Scientists have scanned the brains of 13 elephant seals and discovered how they sleep when they’re foraging in the ocean.
They’ve found that the seals function on two hours of sleep per day out at sea, which they grab in 10-minute bursts on deep dives, where they spiral gently towards the sea floor.
This makes them some of the least sleepy mammals in the world. The African elephant, currently the record holder for mammal needing the least sleep, also only gets two hours of shut-eye a day.
“For years, one of the central questions about elephant seals has been when do they sleep,” says Professor Daniel Costa, director of the Institute of Marine Sciences at the University of California – Santa Cruz (UCSC), US.
When they’re on land in breeding season, elephant seals can sleep for more than 10 hours per day, but they can spend as much as eight months at a time on foraging trips in the Pacific Ocean.
“The dive records show that they are constantly diving, so we thought they must be sleeping during what we call drift dives, when they stop swimming and slowly sink, but we really didn’t know,” says Costa.
“Now we’re finally able to say they’re definitely sleeping during those dives, and we also found that they’re not sleeping very much overall compared to other mammals.”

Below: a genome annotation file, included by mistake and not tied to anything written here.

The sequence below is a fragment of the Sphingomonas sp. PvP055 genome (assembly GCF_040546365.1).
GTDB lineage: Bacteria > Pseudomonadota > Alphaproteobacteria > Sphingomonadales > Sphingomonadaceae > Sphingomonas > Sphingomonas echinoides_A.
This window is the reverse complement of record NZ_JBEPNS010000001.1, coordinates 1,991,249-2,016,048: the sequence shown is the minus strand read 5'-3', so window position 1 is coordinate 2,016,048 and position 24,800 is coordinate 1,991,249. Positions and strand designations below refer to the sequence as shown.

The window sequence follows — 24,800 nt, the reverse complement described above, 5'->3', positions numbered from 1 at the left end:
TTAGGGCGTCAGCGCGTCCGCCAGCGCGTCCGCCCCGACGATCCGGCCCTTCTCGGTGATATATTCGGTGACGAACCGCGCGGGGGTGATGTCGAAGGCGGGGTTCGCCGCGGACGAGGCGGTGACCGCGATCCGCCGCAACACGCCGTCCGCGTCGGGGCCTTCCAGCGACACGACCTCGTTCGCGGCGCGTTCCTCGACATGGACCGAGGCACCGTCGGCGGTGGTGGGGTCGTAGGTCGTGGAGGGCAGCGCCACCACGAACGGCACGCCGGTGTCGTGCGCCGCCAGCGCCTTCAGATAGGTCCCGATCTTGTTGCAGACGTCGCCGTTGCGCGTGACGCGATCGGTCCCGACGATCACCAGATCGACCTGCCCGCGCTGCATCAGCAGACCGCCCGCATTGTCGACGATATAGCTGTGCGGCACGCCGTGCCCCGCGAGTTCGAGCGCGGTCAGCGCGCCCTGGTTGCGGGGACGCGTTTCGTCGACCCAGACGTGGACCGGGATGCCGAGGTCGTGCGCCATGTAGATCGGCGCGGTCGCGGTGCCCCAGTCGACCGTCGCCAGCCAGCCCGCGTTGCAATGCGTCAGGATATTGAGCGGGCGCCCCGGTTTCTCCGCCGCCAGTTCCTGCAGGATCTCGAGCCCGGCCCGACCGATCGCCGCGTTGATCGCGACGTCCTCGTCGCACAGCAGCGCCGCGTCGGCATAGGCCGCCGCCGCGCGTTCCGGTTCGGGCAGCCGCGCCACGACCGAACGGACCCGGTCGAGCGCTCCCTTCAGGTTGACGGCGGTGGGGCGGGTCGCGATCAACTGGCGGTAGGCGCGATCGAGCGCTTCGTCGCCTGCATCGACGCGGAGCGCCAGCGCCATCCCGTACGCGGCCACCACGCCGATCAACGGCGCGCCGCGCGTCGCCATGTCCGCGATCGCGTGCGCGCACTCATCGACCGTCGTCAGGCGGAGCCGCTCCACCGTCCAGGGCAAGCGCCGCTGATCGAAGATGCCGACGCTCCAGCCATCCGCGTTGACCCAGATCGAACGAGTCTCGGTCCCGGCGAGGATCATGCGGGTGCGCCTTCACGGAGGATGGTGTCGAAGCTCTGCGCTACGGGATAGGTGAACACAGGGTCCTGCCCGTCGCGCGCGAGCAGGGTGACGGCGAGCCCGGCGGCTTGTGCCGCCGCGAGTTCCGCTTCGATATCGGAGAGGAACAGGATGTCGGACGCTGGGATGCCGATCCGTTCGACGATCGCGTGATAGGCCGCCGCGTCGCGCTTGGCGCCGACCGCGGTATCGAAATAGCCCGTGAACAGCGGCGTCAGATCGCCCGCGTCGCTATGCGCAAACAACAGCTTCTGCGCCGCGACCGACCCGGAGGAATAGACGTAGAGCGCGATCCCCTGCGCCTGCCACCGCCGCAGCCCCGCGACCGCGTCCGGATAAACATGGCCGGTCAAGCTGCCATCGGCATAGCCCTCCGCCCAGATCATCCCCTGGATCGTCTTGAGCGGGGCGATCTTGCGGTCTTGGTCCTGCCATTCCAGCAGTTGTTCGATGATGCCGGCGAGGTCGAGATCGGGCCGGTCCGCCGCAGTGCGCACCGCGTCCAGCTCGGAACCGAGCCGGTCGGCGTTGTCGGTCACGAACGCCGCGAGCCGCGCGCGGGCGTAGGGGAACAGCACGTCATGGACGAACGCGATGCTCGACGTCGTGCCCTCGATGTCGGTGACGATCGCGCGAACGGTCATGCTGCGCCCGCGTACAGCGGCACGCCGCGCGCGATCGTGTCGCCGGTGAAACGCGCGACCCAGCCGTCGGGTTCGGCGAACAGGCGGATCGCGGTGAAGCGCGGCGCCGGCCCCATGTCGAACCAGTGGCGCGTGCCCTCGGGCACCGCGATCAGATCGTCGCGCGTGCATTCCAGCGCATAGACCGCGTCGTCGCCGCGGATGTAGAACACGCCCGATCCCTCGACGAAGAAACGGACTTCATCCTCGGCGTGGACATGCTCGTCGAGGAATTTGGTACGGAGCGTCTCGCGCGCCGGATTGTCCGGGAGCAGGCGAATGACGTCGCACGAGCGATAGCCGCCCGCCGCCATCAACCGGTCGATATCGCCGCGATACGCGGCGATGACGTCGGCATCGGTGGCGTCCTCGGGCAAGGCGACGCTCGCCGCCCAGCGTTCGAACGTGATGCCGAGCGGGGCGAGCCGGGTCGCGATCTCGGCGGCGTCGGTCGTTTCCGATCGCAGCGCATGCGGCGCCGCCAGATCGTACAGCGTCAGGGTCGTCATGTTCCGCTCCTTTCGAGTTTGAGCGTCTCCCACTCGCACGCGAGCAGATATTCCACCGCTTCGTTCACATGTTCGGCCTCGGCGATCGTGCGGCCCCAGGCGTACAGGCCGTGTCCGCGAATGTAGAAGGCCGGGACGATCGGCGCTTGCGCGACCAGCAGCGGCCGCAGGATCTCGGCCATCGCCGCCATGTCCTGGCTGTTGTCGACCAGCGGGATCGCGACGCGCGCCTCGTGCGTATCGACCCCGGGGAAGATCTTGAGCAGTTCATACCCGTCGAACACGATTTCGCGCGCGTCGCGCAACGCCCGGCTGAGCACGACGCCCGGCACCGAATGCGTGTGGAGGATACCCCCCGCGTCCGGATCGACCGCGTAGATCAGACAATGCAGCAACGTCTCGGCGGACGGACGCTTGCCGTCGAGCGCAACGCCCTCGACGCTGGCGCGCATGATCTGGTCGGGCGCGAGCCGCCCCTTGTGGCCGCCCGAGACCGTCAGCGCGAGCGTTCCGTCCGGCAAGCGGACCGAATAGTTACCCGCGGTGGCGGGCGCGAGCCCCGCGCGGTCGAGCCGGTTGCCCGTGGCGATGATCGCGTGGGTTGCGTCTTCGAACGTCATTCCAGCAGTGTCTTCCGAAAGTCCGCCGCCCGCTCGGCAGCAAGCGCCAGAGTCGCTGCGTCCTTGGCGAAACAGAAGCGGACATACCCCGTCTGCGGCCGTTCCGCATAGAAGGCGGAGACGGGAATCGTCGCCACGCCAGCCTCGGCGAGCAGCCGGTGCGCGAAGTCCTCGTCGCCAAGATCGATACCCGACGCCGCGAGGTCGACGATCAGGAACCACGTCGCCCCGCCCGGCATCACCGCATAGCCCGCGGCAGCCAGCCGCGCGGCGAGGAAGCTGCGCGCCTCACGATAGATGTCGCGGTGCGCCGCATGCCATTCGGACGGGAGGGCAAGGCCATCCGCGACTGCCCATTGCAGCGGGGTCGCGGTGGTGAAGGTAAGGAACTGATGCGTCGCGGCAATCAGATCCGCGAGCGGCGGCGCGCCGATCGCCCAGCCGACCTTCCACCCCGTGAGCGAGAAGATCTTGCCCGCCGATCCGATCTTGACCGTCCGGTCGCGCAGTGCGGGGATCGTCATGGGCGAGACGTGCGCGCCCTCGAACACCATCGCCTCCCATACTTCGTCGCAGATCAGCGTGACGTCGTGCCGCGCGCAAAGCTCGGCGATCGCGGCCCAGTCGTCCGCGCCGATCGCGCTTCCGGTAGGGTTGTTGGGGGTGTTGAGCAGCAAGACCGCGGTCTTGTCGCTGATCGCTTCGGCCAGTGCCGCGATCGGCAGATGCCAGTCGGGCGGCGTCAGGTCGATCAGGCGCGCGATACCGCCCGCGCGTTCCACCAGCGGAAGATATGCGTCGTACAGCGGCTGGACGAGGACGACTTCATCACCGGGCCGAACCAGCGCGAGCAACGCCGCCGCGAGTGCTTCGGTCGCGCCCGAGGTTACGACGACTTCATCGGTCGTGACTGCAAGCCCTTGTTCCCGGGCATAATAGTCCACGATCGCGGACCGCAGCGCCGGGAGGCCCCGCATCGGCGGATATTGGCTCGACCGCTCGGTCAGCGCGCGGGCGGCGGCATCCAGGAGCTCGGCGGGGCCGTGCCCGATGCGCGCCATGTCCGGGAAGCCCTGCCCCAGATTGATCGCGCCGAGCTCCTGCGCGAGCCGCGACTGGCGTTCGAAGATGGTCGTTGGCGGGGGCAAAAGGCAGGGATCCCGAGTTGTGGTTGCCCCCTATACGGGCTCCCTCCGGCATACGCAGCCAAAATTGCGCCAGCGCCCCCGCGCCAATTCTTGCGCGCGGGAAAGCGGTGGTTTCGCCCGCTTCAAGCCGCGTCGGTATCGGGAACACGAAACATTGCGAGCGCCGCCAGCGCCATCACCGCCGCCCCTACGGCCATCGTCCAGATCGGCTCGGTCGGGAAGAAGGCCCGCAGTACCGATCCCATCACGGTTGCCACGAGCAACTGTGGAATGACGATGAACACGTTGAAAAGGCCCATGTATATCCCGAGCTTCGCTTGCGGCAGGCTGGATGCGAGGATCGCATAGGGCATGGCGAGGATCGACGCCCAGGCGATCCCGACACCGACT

The researchers developed an electroencephalograph, or EEG, system that could track the seals’ brainwaves while they were at sea.
“We used the same sensors you’d use for a human sleep study and a removable, flexible adhesive to attach the headcap so that water couldn’t get in and disrupt the signals,” says lead author Dr Jessica Kendall-Bar, who did the research as a graduate student at UCSC.
They tested these neoprene headcaps first with five captive seals in their marine laboratory.
“I spent a lot of time watching sleeping seals,” says Kendall-Bar.
“Our team monitored instrumented seals to make sure they were able to reintegrate with the colony and were behaving naturally.”
They then fitted them on eight wild seals, along with depth recorders and accelerometers to track the seals’ movements.
They collected data from 104 sleep dives, showing that the seals go into “slow-wave sleep” – a deep sleep stage – while gliding downward, then switching to rapid eye-movement (REM) sleep.
“They go into slow-wave sleep and maintain their body posture for several minutes before they transition into REM sleep, when they lose postural control and turn upside down,” says Kendall-Barr.
They’re deep enough at this point that they tend to keep sinking, drifting downwards in a corkscrew “sleep spiral”, and occasionally ending up resting gently on the sea floor.
“It doesn’t seem possible that they would truly go into paralytic REM sleep during a dive, but it tells us something about the decision-making processes of these seals to see where in the water column they feel safe enough to go to sleep,” says Professor Terrie Williams, director of the Comparative Neurophysiology Lab at UCSC.
The surface is where elephant seals are most vulnerable to predators, which is why they only spend a minute or two there to breathe.
The EEG “sleepscape” might be useful for showing researchers where to direct conservation efforts.
“Normally, we’re concerned about protecting the areas where animals go to feed, but perhaps the places where they sleep are as important as any other critical habitat,” says Williams.
The results are published in Science.
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